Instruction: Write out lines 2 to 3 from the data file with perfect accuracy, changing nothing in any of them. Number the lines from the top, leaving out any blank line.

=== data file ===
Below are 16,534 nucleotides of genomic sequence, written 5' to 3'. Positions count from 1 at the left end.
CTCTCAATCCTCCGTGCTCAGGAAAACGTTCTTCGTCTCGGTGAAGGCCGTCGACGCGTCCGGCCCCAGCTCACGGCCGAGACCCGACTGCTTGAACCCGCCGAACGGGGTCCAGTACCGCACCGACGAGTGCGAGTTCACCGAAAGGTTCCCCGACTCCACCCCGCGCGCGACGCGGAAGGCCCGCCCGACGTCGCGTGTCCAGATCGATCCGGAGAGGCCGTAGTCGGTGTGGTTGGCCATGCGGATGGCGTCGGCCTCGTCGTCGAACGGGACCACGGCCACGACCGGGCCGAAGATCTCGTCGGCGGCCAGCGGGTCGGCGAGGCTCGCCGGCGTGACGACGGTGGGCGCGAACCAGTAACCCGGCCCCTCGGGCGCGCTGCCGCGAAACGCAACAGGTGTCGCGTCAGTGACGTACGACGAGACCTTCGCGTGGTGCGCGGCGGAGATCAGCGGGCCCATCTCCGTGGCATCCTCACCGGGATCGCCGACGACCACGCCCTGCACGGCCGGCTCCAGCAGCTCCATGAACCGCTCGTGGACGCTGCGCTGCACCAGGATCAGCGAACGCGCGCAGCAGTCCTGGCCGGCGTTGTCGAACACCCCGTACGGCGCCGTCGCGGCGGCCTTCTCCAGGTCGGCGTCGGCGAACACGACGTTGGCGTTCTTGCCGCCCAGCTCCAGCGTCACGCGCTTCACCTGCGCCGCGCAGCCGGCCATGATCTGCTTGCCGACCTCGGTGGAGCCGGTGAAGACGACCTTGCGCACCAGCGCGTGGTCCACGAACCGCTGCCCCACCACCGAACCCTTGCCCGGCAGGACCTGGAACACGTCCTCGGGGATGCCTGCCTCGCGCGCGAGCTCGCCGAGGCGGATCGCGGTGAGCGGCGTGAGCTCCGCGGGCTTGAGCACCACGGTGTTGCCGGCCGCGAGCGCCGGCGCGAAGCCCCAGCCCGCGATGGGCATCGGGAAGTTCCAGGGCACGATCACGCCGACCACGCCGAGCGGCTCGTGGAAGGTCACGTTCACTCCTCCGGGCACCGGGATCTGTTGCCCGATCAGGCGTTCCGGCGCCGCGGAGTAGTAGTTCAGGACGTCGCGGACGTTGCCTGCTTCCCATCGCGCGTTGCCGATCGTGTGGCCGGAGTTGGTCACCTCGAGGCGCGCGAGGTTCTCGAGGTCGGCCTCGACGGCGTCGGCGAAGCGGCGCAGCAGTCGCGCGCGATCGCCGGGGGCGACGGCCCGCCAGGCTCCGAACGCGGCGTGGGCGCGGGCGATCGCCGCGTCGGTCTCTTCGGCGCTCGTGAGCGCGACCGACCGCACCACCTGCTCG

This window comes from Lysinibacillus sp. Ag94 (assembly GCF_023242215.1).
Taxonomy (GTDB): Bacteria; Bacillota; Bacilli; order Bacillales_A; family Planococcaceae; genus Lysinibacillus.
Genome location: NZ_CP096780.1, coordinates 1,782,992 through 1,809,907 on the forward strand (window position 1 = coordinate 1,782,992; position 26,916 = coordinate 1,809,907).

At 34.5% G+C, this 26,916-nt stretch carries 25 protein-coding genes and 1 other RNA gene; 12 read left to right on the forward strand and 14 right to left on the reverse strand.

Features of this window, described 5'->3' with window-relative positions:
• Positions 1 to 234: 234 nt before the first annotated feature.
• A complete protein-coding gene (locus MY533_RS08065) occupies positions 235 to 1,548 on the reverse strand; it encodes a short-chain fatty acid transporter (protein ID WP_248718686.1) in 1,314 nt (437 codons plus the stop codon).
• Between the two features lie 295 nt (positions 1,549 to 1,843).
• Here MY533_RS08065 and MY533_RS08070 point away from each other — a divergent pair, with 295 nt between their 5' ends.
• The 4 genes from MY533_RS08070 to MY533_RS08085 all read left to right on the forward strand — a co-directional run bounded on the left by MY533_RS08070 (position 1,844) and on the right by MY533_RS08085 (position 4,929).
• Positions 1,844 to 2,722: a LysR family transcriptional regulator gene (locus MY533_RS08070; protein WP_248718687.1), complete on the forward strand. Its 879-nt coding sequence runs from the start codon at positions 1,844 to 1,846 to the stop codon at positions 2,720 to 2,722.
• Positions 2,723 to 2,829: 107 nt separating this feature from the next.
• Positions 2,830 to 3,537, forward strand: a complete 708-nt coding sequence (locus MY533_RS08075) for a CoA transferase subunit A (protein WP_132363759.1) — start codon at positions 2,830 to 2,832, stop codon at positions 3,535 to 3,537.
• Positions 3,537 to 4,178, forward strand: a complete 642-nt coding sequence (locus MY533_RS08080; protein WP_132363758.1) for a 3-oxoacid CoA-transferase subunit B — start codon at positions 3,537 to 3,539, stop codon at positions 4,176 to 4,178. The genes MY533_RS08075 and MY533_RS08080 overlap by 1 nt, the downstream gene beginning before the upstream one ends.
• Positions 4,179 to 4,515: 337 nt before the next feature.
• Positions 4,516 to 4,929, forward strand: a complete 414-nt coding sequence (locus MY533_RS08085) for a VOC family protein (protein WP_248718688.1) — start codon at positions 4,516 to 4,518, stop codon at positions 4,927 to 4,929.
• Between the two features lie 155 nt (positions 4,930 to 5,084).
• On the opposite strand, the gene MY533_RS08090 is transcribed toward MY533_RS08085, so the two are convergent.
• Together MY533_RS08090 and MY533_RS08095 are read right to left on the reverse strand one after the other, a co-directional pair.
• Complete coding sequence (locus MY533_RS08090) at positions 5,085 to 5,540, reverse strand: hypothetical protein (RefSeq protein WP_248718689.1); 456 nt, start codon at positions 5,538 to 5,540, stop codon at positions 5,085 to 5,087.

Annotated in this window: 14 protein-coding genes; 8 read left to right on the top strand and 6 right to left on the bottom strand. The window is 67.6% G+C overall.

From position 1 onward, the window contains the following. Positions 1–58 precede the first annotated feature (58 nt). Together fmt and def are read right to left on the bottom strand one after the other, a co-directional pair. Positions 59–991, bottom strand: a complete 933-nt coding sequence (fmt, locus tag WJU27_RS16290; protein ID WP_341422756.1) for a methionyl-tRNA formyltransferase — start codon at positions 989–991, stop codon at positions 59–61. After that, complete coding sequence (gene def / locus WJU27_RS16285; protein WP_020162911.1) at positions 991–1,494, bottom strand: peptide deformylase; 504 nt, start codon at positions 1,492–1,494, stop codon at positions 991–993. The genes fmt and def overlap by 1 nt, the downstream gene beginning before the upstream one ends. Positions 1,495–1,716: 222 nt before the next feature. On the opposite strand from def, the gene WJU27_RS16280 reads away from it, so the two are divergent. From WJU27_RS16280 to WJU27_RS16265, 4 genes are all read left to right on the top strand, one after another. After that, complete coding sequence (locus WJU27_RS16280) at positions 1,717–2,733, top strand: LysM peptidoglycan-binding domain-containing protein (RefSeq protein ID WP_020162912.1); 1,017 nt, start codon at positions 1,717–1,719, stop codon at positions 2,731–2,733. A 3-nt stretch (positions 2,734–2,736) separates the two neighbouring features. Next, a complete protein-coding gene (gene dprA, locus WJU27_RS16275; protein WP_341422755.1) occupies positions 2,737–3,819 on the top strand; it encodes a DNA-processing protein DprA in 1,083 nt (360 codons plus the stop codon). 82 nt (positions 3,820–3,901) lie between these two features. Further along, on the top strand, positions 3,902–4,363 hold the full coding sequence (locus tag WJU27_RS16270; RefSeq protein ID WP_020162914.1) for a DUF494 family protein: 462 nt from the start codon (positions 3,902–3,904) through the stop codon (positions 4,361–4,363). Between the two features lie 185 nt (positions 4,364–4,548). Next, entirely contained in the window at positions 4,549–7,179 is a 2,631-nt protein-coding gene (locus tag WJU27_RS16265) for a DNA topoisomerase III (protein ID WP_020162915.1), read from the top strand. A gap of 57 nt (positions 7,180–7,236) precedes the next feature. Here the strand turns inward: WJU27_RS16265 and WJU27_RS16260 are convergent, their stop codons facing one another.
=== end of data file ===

CTCTCAATCCTCCGTGCTCAGGAAAACGTTCTTCGTCTCGGTGAAGGCCGTCGACGCGTCCGGCCCCAGCTCACGGCCGAGACCCGACTGCTTGAACCCGCCGAACGGGGTCCAGTACCGCACCGACGAGTGCGAGTTCACCGAAAGGTTCCCCGACTCCACCCCGCGCGCGACGCGGAAGGCCCGCCCGACGTCGCGTGTCCAGATCGATCCGGAGAGGCCGTAGTCGGTGTGGTTGGCCATGCGGATGGCGTCGGCCTCGTCGTCGAACGGGACCACGGCCACGACCGGGCCGAAGATCTCGTCGGCGGCCAGCGGGTCGGCGAGGCTCGCCGGCGTGACGACGGTGGGCGCGAACCAGTAACCCGGCCCCTCGGGCGCGCTGCCGCGAAACGCAACAGGTGTCGCGTCAGTGACGTACGACGAGACCTTCGCGTGGTGCGCGGCGGAGATCAGCGGGCCCATCTCCGTGGCATCCTCACCGGGATCGCCGACGACCACGCCCTGCACGGCCGGCTCCAGCAGCTCCATGAACCGCTCGTGGACGCTGCGCTGCACCAGGATCAGCGAACGCGCGCAGCAGTCCTGGCCGGCGTTGTCGAACACCCCGTACGGCGCCGTCGCGGCGGCCTTCTCCAGGTCGGCGTCGGCGAACACGACGTTGGCGTTCTTGCCGCCCAGCTCCAGCGTCACGCGCTTCACCTGCGCCGCGCAGCCGGCCATGATCTGCTTGCCGACCTCGGTGGAGCCGGTGAAGACGACCTTGCGCACCAGCGCGTGGTCCACGAACCGCTGCCCCACCACCGAACCCTTGCCCGGCAGGACCTGGAACACGTCCTCGGGGATGCCTGCCTCGCGCGCGAGCTCGCCGAGGCGGATCGCGGTGAGCGGCGTGAGCTCCGCGGGCTTGAGCACCACGGTGTTGCCGGCCGCGAGCGCCGGCGCGAAGCCCCAGCCCGCGATGGGCATCGGGAAGTTCCAGGGCACGATCACGCCGACCACGCCGAGCGGCTCGTGGAAGGTCACGTTCACTCCTCCGGGCACCGGGATCTGTTGCCCGATCAGGCGTTCCGGCGCCGCGGAGTAGTAGTTCAGGACGTCGCGGACGTTGCCTGCTTCCCATCGCGCGTTGCCGATCGTGTGGCCGGAGTTGGTCACCTCGAGGCGCGCGAGGTTCTCGAGGTCGGCCTCGACGGCGTCGGCGAAGCGGCGCAGCAGTCGCGCGCGATCGCCGGGGGCGACGGCCCGCCAGGCTCCGAACGCGGCGTGGGCGCGGGCGATCGCCGCGTCGGTCTCTTCGGCGCTCGTGAGCGCGACCGACCGCACCACCTGCTCG

This window comes from Lysinibacillus sp. Ag94 (assembly GCF_023242215.1).